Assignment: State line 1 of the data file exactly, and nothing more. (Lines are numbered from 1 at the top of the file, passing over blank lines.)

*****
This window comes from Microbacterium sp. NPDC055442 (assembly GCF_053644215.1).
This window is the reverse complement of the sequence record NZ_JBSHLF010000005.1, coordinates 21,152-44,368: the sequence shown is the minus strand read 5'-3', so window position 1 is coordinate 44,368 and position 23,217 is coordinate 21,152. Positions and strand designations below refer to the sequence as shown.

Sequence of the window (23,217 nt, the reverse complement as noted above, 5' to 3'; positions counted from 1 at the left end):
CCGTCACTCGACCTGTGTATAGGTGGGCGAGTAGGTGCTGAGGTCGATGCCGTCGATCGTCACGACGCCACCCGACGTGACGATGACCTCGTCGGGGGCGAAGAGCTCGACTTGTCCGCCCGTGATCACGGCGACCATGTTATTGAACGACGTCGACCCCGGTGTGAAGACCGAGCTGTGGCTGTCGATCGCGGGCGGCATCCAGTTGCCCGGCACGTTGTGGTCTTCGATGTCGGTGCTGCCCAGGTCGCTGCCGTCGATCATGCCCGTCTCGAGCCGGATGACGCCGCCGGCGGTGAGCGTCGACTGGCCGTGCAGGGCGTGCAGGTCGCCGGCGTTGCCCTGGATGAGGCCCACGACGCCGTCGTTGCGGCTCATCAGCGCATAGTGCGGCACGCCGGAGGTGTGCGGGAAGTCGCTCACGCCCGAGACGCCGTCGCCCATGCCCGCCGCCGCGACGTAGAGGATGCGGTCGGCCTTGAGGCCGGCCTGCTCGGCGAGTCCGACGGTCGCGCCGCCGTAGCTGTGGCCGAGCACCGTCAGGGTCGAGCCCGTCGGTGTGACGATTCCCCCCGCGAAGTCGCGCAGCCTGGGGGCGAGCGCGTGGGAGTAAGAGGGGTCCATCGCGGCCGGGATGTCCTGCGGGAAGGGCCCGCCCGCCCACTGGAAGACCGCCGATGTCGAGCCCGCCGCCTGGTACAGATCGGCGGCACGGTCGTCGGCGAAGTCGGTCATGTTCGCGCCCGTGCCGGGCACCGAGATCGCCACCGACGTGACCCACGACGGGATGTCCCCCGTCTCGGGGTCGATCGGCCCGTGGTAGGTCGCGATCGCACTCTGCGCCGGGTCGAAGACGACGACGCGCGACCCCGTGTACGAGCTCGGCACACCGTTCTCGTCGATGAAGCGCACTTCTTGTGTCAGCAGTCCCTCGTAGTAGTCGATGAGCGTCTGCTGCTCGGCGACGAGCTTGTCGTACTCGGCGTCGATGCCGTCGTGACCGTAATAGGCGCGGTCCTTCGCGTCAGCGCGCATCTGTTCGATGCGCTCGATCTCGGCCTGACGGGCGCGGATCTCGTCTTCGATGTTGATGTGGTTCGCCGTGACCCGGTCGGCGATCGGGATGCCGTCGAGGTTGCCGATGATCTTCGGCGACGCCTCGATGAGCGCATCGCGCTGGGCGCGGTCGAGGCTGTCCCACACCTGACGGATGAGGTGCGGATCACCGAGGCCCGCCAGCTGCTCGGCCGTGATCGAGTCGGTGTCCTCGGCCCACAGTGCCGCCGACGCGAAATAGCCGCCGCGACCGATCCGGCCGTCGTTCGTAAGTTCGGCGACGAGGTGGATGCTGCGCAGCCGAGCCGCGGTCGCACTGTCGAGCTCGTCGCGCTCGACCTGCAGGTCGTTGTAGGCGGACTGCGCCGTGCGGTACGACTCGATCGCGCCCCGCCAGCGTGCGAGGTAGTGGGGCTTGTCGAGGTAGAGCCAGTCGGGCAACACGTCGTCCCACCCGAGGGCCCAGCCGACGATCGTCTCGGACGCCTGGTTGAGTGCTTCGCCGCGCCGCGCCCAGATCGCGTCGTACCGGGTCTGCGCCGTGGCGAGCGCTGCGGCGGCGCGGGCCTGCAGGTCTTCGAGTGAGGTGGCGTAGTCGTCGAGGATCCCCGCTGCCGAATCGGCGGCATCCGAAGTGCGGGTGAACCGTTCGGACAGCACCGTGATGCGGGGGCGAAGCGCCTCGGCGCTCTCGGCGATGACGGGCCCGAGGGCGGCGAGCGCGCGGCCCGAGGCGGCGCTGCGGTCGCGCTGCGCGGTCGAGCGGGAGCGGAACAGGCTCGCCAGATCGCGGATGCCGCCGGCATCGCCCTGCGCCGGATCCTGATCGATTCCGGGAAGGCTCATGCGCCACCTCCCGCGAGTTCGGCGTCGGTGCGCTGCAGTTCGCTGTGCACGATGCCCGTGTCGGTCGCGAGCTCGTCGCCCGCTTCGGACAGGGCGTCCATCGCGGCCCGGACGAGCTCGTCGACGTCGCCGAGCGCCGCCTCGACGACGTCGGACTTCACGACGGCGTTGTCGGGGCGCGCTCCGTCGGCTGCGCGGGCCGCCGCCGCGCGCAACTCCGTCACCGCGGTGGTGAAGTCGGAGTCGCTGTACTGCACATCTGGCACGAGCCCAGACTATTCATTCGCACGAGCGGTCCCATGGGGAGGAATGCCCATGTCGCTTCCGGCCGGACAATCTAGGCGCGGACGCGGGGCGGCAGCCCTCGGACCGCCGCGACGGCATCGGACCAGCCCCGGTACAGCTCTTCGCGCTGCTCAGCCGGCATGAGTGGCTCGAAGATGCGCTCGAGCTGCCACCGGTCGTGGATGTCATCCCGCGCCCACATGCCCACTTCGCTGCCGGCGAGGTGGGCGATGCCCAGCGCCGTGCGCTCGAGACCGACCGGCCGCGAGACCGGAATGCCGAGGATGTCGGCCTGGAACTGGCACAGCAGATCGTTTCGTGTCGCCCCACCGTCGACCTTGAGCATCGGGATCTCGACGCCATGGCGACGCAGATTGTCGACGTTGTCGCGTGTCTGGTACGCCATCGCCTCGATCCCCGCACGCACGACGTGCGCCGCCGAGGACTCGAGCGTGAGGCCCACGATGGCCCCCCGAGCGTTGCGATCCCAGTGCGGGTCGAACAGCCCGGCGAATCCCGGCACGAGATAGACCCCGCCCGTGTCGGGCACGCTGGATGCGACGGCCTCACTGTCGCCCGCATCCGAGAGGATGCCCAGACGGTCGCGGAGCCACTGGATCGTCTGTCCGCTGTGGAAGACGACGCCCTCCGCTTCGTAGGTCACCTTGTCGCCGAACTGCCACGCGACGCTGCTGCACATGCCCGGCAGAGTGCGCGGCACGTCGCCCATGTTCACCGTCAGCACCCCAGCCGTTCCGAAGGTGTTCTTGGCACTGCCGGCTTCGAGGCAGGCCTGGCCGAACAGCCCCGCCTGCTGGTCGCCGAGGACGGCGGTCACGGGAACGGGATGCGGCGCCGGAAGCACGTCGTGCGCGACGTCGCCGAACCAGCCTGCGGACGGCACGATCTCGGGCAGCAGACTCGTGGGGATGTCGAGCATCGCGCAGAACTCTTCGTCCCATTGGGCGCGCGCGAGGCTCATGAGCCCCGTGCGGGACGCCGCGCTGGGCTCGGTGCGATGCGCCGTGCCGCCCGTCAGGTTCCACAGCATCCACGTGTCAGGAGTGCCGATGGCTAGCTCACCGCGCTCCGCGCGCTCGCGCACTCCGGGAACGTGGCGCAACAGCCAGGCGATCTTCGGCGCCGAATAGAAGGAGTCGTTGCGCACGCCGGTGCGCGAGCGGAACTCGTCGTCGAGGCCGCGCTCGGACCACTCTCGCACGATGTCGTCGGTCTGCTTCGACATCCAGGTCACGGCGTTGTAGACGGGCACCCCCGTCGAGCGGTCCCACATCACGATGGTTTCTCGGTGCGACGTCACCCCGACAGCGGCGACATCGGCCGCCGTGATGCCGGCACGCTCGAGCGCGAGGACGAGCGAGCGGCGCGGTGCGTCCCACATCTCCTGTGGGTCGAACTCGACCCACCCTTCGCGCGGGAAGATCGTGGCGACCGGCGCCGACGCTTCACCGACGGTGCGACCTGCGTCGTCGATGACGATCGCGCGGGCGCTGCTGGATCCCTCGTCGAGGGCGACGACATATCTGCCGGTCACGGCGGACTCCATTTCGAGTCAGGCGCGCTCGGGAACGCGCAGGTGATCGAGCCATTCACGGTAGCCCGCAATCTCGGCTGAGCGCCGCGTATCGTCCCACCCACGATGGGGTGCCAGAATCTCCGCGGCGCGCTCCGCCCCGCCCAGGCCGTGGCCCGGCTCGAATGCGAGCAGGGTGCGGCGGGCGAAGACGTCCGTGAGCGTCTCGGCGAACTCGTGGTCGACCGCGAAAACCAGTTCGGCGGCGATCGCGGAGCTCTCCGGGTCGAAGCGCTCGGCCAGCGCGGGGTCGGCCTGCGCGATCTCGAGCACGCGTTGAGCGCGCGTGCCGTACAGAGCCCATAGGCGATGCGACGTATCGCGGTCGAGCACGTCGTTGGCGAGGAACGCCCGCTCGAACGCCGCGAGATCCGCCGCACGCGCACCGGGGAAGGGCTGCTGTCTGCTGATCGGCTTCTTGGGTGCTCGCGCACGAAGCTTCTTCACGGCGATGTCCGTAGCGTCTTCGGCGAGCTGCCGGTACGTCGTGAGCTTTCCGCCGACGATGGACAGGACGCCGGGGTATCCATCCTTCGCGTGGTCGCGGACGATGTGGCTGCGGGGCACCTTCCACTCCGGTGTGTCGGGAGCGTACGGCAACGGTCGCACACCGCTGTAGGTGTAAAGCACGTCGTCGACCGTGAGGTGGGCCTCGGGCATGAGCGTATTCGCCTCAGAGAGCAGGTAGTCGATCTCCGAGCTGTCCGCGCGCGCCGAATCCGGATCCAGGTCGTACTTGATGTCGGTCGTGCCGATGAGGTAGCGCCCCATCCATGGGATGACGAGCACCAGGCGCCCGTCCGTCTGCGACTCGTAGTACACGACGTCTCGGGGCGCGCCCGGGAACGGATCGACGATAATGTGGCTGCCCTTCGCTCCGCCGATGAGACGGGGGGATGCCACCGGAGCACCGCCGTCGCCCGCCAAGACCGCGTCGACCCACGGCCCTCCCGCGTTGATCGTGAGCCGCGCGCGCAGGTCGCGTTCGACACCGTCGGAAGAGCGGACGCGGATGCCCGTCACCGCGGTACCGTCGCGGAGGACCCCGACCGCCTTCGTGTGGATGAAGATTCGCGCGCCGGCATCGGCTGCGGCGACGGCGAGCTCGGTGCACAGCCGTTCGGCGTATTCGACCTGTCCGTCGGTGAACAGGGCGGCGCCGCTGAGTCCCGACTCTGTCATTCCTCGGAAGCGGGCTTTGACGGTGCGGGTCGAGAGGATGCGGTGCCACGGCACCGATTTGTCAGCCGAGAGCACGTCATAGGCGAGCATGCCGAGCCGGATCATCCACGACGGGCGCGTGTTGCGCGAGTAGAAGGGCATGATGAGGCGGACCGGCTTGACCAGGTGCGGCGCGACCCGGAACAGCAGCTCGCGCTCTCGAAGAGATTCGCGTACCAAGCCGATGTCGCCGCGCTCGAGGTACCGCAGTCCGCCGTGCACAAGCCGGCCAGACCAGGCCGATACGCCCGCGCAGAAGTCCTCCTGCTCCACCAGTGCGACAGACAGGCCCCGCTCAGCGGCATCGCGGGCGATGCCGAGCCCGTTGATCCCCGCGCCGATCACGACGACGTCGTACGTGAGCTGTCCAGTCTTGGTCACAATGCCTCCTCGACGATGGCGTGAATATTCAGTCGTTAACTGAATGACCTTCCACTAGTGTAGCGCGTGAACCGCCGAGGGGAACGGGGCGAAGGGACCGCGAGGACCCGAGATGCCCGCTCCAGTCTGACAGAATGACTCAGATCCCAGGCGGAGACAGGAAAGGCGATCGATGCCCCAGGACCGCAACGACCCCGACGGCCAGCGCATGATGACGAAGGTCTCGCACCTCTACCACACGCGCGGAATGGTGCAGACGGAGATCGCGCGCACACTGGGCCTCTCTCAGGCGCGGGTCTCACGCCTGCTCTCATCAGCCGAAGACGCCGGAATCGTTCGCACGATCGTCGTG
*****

This window comes from Microbacterium sp. NPDC055442 (assembly GCF_053644215.1).